• Mr D

        Thanks Alex, that helps. I’ll keep on keepin’ on!

      • Darren

        When I first came to learning classes in C++ I was initially confused about class definitions because of the overlap in language used when talking about function definitions. With functions you typically have the prototype (or declaration) in a header file (.h), with the function definition (i.e. its implementation) in a source file (.cpp). With classes you have the definition (similar to a function’s prototype) in the header file, and the class implementation in the source file. Once I got it in my head that a **class** definition is essentially its prototype, with its implementation being separate that straightened it out for me.

        Now the reason why its not called a class prototype or class declaration it because you can forward declare a class in a header file by doing

        so long as you define and implement that class elsewhere. You might want to so this if "AnotherClass" uses "MyClass" in its definition but you don’t want to #include MyClass’ header file in AnotherClass’ header file for compilation performance/order reasons.

        • Alex

          It’s not _quite_ that simple though. With a function, if you have a forward declaration, you can use that function anywhere. The compiler will be happy, and the linker will resolve the call (assuming the function is properly extern).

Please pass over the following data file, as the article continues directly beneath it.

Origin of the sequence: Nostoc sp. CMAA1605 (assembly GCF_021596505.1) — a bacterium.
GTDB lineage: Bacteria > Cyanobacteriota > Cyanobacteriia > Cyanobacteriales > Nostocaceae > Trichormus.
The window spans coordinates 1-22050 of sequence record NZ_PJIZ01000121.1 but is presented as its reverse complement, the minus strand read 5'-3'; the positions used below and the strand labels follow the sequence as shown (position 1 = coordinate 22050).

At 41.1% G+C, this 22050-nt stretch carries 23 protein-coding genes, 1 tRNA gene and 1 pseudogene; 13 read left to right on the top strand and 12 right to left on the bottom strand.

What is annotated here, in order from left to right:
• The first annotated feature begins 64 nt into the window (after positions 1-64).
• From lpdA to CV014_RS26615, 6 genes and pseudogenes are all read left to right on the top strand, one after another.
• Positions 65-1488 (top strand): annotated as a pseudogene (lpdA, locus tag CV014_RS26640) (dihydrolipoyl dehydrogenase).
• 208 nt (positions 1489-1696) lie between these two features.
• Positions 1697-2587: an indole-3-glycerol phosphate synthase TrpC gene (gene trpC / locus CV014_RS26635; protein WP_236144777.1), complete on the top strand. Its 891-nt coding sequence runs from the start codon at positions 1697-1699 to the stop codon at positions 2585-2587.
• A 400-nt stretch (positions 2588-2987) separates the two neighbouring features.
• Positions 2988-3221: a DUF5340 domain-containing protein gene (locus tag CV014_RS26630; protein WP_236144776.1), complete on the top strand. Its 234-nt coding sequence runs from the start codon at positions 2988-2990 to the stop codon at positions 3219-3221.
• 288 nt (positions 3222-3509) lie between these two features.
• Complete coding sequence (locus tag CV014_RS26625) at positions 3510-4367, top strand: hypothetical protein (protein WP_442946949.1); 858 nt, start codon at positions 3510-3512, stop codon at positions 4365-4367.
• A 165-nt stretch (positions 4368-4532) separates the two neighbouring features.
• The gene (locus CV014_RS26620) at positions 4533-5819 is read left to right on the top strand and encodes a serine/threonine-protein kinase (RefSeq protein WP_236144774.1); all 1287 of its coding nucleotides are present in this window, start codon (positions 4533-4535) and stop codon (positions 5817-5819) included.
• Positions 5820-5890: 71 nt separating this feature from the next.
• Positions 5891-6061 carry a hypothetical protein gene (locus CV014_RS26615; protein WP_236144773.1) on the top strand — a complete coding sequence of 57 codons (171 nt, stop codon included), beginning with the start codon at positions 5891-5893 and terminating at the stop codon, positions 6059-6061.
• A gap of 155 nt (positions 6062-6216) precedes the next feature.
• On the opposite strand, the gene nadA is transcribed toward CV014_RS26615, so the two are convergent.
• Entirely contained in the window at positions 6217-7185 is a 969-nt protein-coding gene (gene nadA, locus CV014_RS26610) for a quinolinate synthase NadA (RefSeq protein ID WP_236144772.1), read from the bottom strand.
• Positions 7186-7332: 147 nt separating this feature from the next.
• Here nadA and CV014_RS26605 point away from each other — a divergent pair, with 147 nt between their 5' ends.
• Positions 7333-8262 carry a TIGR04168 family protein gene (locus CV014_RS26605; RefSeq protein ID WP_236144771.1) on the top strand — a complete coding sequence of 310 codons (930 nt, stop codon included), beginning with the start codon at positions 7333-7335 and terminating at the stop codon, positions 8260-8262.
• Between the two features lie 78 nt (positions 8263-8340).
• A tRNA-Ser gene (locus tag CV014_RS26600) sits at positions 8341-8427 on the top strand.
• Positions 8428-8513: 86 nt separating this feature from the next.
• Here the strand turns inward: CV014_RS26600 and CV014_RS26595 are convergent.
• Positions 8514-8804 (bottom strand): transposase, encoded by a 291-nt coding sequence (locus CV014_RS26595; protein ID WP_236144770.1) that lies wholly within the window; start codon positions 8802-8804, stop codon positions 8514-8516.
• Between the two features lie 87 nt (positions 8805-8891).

However, with a class, a forward class declaration only serves to indicate that the class exists, but not anything about how it’s implemented. So if you try to do something like this:

          It won’t work, because the compiler needs to know how large A is to create a B. You can work around this by making m_a a pointer to A instead of an A, but that’s a pain.

          For the most part, class declarations aren’t that useful. The good thing is because it’s so easy to import a class definition via the class header file, there’s rarely a reason you need to forward declare classes (the exception being classes that have a circular dependency).

          • Darren

            Does the order in which files get complied have a dependency on header file inclusion order? Or is it decided by the compiler? Using Visual Studio all these considerations are dealt with for you (casual users at least), whereas using command-line gcc (or g++) on Linux tends to make you think more about these things.

            • Alex

              The order that files get compiled and linked is determined by whomever calls the compiler and linker. On the command line, that’s you, so you get to decide. With an IDE, the IDE typically generates this for you.

              I don’t have any insight into what factors Visual Studio uses in determining compilation order.

  • Paul

    In your date exmple, in the Date.h file:

    is this line considered to be a constructor? Or is it just a constructor prototype?

    Also, I guess I’m struggling with the notion of moving the implementation outside of the class. I thought that was the purpose of having the class…to access a member function in a class without worrying about how it’s implemented. It seems like if you’re going to put all the implementation into a cpp file anyways, why is a class needed? Sorry…just thinking out loud. I’m still soaking it in 😉

    • Alex

      It’s part of the class declaration. So yes, it’s a constructor prototype (that is defined in Date.cpp).

      > I thought that was the purpose of having the class…to access a member function in a class without worrying about how it’s implemented